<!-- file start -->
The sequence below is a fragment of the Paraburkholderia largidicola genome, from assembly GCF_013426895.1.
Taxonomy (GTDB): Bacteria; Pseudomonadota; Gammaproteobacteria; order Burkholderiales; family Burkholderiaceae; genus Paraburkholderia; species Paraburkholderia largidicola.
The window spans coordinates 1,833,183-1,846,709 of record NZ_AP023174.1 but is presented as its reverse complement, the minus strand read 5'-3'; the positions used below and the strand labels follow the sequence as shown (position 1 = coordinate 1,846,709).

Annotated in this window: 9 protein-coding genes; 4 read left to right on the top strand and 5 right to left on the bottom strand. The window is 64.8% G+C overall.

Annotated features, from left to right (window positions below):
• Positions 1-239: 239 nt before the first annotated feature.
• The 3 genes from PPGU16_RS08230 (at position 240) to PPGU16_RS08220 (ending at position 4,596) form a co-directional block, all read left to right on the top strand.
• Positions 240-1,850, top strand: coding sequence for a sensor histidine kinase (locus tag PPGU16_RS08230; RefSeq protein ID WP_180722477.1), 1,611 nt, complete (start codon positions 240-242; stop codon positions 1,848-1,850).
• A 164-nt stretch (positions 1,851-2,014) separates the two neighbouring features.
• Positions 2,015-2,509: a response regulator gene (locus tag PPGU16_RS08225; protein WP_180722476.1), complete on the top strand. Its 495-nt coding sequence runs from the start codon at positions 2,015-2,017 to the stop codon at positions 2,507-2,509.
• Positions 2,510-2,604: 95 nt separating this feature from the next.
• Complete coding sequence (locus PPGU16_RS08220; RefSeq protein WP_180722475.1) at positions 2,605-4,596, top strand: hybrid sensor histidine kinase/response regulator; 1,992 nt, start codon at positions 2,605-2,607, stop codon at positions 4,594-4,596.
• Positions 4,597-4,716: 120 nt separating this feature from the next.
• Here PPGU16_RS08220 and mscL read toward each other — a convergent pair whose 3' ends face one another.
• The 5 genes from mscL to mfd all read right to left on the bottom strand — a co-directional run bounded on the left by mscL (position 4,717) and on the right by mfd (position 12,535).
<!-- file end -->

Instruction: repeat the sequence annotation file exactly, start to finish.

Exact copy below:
The sequence below is a fragment of the Paraburkholderia largidicola genome, from assembly GCF_013426895.1.
Taxonomy (GTDB): Bacteria; Pseudomonadota; Gammaproteobacteria; order Burkholderiales; family Burkholderiaceae; genus Paraburkholderia; species Paraburkholderia largidicola.
The window spans coordinates 1,833,183-1,846,709 of record NZ_AP023174.1 but is presented as its reverse complement, the minus strand read 5'-3'; the positions used below and the strand labels follow the sequence as shown (position 1 = coordinate 1,846,709).

Annotated in this window: 9 protein-coding genes; 4 read left to right on the top strand and 5 right to left on the bottom strand. The window is 64.8% G+C overall.

Annotated features, from left to right (window positions below):
• Positions 1-239: 239 nt before the first annotated feature.
• The 3 genes from PPGU16_RS08230 (at position 240) to PPGU16_RS08220 (ending at position 4,596) form a co-directional block, all read left to right on the top strand.
• Positions 240-1,850, top strand: coding sequence for a sensor histidine kinase (locus tag PPGU16_RS08230; RefSeq protein ID WP_180722477.1), 1,611 nt, complete (start codon positions 240-242; stop codon positions 1,848-1,850).
• A 164-nt stretch (positions 1,851-2,014) separates the two neighbouring features.
• Positions 2,015-2,509: a response regulator gene (locus tag PPGU16_RS08225; protein WP_180722476.1), complete on the top strand. Its 495-nt coding sequence runs from the start codon at positions 2,015-2,017 to the stop codon at positions 2,507-2,509.
• Positions 2,510-2,604: 95 nt separating this feature from the next.
• Complete coding sequence (locus PPGU16_RS08220; RefSeq protein WP_180722475.1) at positions 2,605-4,596, top strand: hybrid sensor histidine kinase/response regulator; 1,992 nt, start codon at positions 2,605-2,607, stop codon at positions 4,594-4,596.
• Positions 4,597-4,716: 120 nt separating this feature from the next.
• Here PPGU16_RS08220 and mscL read toward each other — a convergent pair whose 3' ends face one another.
• The 5 genes from mscL to mfd all read right to left on the bottom strand — a co-directional run bounded on the left by mscL (position 4,717) and on the right by mfd (position 12,535).